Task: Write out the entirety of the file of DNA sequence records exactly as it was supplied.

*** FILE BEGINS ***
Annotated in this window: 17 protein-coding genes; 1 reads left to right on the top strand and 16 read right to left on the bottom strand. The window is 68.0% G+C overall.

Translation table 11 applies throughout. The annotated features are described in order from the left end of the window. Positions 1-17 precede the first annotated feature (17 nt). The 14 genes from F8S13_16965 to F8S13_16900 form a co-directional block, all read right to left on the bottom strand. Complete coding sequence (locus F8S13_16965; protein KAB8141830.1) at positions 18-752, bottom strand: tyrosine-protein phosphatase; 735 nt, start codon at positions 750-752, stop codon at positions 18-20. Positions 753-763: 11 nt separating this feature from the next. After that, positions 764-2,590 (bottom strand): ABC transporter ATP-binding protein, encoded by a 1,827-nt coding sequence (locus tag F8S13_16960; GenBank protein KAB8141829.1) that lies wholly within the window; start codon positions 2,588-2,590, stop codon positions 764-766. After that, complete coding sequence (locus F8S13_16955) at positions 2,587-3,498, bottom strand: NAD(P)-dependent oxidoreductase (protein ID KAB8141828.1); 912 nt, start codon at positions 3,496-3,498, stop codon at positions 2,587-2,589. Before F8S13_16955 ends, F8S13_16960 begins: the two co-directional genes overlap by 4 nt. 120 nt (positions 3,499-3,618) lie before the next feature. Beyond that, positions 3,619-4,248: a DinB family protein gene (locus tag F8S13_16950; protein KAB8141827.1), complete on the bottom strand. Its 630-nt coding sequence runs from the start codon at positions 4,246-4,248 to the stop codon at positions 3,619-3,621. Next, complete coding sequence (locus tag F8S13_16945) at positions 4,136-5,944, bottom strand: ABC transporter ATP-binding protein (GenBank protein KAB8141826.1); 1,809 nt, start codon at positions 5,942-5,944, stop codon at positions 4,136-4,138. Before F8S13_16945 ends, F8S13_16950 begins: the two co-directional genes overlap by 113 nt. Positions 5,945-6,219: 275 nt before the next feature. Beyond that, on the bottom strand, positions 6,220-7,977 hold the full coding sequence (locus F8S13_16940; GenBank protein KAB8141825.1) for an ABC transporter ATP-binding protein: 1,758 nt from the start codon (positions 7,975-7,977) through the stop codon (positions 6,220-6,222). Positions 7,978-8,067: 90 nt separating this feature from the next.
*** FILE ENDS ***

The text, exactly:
Annotated in this window: 17 protein-coding genes; 1 reads left to right on the top strand and 16 read right to left on the bottom strand. The window is 68.0% G+C overall.

Translation table 11 applies throughout. The annotated features are described in order from the left end of the window. Positions 1-17 precede the first annotated feature (17 nt). The 14 genes from F8S13_16965 to F8S13_16900 form a co-directional block, all read right to left on the bottom strand. Complete coding sequence (locus F8S13_16965; protein KAB8141830.1) at positions 18-752, bottom strand: tyrosine-protein phosphatase; 735 nt, start codon at positions 750-752, stop codon at positions 18-20. Positions 753-763: 11 nt separating this feature from the next. After that, positions 764-2,590 (bottom strand): ABC transporter ATP-binding protein, encoded by a 1,827-nt coding sequence (locus tag F8S13_16960; GenBank protein KAB8141829.1) that lies wholly within the window; start codon positions 2,588-2,590, stop codon positions 764-766. After that, complete coding sequence (locus F8S13_16955) at positions 2,587-3,498, bottom strand: NAD(P)-dependent oxidoreductase (protein ID KAB8141828.1); 912 nt, start codon at positions 3,496-3,498, stop codon at positions 2,587-2,589. Before F8S13_16955 ends, F8S13_16960 begins: the two co-directional genes overlap by 4 nt. 120 nt (positions 3,499-3,618) lie before the next feature. Beyond that, positions 3,619-4,248: a DinB family protein gene (locus tag F8S13_16950; protein KAB8141827.1), complete on the bottom strand. Its 630-nt coding sequence runs from the start codon at positions 4,246-4,248 to the stop codon at positions 3,619-3,621. Next, complete coding sequence (locus tag F8S13_16945) at positions 4,136-5,944, bottom strand: ABC transporter ATP-binding protein (GenBank protein KAB8141826.1); 1,809 nt, start codon at positions 5,942-5,944, stop codon at positions 4,136-4,138. Before F8S13_16945 ends, F8S13_16950 begins: the two co-directional genes overlap by 113 nt. Positions 5,945-6,219: 275 nt before the next feature. Beyond that, on the bottom strand, positions 6,220-7,977 hold the full coding sequence (locus F8S13_16940; GenBank protein KAB8141825.1) for an ABC transporter ATP-binding protein: 1,758 nt from the start codon (positions 7,975-7,977) through the stop codon (positions 6,220-6,222). Positions 7,978-8,067: 90 nt separating this feature from the next.